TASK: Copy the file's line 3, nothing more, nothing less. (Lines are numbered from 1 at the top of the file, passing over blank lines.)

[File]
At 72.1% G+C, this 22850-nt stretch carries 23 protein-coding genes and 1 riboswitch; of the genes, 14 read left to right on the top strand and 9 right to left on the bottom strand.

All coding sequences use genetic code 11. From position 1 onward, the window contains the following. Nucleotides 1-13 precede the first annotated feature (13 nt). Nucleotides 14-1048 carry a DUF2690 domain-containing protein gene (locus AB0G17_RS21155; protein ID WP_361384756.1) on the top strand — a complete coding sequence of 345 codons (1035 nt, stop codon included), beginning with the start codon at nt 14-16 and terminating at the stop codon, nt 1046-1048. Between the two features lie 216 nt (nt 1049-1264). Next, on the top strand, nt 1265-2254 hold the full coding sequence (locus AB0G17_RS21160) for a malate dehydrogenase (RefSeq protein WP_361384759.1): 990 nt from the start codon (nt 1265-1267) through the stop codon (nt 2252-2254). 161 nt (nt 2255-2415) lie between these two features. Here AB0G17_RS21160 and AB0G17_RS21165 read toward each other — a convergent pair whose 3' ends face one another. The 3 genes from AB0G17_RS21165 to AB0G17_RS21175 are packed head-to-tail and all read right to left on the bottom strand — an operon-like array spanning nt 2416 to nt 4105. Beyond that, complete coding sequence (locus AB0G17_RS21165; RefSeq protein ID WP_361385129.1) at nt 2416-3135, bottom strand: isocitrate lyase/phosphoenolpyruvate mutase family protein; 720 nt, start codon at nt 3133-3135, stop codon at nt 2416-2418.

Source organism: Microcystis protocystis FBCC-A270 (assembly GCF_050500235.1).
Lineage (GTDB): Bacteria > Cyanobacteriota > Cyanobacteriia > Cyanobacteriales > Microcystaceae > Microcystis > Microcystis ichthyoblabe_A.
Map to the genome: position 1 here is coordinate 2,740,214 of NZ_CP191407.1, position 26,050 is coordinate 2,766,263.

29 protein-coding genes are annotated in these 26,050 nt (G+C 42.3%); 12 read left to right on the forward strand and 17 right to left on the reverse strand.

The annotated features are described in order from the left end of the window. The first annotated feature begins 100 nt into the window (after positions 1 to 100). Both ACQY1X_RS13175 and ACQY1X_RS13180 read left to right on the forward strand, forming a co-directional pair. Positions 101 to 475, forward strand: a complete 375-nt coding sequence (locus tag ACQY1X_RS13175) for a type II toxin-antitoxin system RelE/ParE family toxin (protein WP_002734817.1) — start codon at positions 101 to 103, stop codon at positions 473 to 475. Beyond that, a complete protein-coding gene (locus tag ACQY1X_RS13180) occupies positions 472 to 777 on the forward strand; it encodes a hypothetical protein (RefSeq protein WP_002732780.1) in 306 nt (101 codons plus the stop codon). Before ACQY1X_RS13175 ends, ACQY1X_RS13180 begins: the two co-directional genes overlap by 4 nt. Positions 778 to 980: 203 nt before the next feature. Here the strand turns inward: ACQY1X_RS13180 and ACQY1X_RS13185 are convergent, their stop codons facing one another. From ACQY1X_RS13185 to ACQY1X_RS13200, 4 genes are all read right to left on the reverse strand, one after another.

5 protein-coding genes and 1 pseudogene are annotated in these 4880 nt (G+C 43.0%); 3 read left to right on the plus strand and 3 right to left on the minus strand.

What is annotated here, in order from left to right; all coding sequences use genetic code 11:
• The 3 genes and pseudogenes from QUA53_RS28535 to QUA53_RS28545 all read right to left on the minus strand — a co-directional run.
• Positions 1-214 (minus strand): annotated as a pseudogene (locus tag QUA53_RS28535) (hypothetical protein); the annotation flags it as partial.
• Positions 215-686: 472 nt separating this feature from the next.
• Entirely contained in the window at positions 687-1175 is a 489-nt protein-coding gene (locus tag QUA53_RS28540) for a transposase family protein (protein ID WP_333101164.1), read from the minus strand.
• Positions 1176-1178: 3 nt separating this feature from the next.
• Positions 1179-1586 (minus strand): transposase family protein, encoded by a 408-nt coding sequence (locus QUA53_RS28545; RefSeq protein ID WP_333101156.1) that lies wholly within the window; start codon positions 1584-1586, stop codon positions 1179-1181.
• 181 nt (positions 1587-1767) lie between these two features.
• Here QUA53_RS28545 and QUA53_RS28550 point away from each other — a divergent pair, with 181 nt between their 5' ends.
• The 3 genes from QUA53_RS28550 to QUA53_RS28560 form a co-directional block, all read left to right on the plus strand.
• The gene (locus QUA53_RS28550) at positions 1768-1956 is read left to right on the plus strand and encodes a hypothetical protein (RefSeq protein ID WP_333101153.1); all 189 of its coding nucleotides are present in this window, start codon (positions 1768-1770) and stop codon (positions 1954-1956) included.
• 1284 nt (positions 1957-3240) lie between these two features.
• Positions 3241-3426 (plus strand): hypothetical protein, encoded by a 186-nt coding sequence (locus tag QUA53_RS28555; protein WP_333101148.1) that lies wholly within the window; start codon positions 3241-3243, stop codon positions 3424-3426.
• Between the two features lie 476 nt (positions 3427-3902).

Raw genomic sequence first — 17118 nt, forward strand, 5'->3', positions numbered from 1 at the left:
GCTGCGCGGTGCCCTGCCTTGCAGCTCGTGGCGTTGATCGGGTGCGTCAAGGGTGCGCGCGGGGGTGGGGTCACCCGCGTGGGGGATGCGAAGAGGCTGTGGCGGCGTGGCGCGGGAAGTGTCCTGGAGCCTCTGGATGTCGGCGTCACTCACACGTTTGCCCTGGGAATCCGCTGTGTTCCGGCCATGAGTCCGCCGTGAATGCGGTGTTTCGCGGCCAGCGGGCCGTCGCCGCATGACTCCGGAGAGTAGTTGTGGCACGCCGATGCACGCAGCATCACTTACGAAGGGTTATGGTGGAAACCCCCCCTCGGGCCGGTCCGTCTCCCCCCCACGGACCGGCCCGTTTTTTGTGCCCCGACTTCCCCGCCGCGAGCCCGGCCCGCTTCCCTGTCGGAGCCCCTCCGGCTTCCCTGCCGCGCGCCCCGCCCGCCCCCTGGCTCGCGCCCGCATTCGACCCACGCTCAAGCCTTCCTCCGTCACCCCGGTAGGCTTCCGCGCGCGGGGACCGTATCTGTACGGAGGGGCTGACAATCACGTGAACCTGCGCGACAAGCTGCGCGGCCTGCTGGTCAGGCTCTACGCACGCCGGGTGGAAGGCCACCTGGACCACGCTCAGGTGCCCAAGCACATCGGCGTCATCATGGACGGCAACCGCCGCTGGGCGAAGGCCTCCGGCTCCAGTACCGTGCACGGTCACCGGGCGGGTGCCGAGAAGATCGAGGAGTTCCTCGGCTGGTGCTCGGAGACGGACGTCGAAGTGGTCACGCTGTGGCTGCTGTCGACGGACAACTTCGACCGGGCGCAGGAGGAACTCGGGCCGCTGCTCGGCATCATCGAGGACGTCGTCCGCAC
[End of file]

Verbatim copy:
Source organism: Microcystis protocystis FBCC-A270 (assembly GCF_050500235.1).